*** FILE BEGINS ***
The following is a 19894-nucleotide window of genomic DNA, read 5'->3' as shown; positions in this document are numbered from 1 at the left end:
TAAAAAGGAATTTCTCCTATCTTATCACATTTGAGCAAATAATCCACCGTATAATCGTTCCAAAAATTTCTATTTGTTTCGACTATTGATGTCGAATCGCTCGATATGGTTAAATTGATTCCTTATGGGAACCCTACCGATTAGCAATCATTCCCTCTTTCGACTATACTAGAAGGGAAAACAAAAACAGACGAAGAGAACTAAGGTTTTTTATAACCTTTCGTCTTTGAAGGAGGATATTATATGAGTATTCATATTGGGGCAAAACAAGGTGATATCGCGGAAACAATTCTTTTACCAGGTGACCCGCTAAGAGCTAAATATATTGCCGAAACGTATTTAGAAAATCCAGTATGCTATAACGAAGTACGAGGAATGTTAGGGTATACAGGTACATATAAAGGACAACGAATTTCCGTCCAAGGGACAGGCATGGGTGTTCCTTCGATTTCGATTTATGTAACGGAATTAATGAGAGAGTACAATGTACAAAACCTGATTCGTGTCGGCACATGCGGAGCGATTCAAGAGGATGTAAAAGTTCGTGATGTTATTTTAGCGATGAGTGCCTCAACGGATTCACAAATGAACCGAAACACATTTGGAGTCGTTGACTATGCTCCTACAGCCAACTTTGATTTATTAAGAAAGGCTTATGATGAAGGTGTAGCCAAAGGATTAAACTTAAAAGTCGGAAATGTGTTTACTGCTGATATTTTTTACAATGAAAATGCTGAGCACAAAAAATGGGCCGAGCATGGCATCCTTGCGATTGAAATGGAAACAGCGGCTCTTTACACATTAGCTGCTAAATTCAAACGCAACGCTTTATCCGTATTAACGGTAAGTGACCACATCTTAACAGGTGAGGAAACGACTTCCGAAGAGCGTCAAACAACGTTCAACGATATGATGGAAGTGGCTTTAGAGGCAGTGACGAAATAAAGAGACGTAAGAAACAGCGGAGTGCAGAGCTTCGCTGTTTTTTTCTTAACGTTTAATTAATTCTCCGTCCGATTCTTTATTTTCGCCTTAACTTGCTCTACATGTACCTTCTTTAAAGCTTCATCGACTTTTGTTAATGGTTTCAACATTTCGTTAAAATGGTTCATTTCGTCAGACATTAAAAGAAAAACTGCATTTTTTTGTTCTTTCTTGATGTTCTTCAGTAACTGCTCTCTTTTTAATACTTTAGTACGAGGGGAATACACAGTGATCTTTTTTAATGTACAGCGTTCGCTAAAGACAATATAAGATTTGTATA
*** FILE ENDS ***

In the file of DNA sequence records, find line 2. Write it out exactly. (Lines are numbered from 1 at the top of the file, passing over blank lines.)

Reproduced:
TAAAAAGGAATTTCTCCTATCTTATCACATTTGAGCAAATAATCCACCGTATAATCGTTCCAAAAATTTCTATTTGTTTCGACTATTGATGTCGAATCGCTCGATATGGTTAAATTGATTCCTTATGGGAACCCTACCGATTAGCAATCATTCCCTCTTTCGACTATACTAGAAGGGAAAACAAAAACAGACGAAGAGAACTAAGGTTTTTTATAACCTTTCGTCTTTGAAGGAGGATATTATATGAGTATTCATATTGGGGCAAAACAAGGTGATATCGCGGAAACAATTCTTTTACCAGGTGACCCGCTAAGAGCTAAATATATTGCCGAAACGTATTTAGAAAATCCAGTATGCTATAACGAAGTACGAGGAATGTTAGGGTATACAGGTACATATAAAGGACAACGAATTTCCGTCCAAGGGACAGGCATGGGTGTTCCTTCGATTTCGATTTATGTAACGGAATTAATGAGAGAGTACAATGTACAAAACCTGATTCGTGTCGGCACATGCGGAGCGATTCAAGAGGATGTAAAAGTTCGTGATGTTATTTTAGCGATGAGTGCCTCAACGGATTCACAAATGAACCGAAACACATTTGGAGTCGTTGACTATGCTCCTACAGCCAACTTTGATTTATTAAGAAAGGCTTATGATGAAGGTGTAGCCAAAGGATTAAACTTAAAAGTCGGAAATGTGTTTACTGCTGATATTTTTTACAATGAAAATGCTGAGCACAAAAAATGGGCCGAGCATGGCATCCTTGCGATTGAAATGGAAACAGCGGCTCTTTACACATTAGCTGCTAAATTCAAACGCAACGCTTTATCCGTATTAACGGTAAGTGACCACATCTTAACAGGTGAGGAAACGACTTCCGAAGAGCGTCAAACAACGTTCAACGATATGATGGAAGTGGCTTTAGAGGCAGTGACGAAATAAAGAGACGTAAGAAACAGCGGAGTGCAGAGCTTCGCTGTTTTTTTCTTAACGTTTAATTAATTCTCCGTCCGATTCTTTATTTTCGCCTTAACTTGCTCTACATGTACCTTCTTTAAAGCTTCATCGACTTTTGTTAATGGTTTCAACATTTCGTTAAAATGGTTCATTTCGTCAGACATTAAAAGAAAAACTGCATTTTTTTGTTCTTTCTTGATGTTCTTCAGTAACTGCTCTCTTTTTAATACTTTAGTACGAGGGGAATACACAGTGATCTTTTTTAATGTACAGCGTTCGCTAAAGACAATATAAGATTTGTATA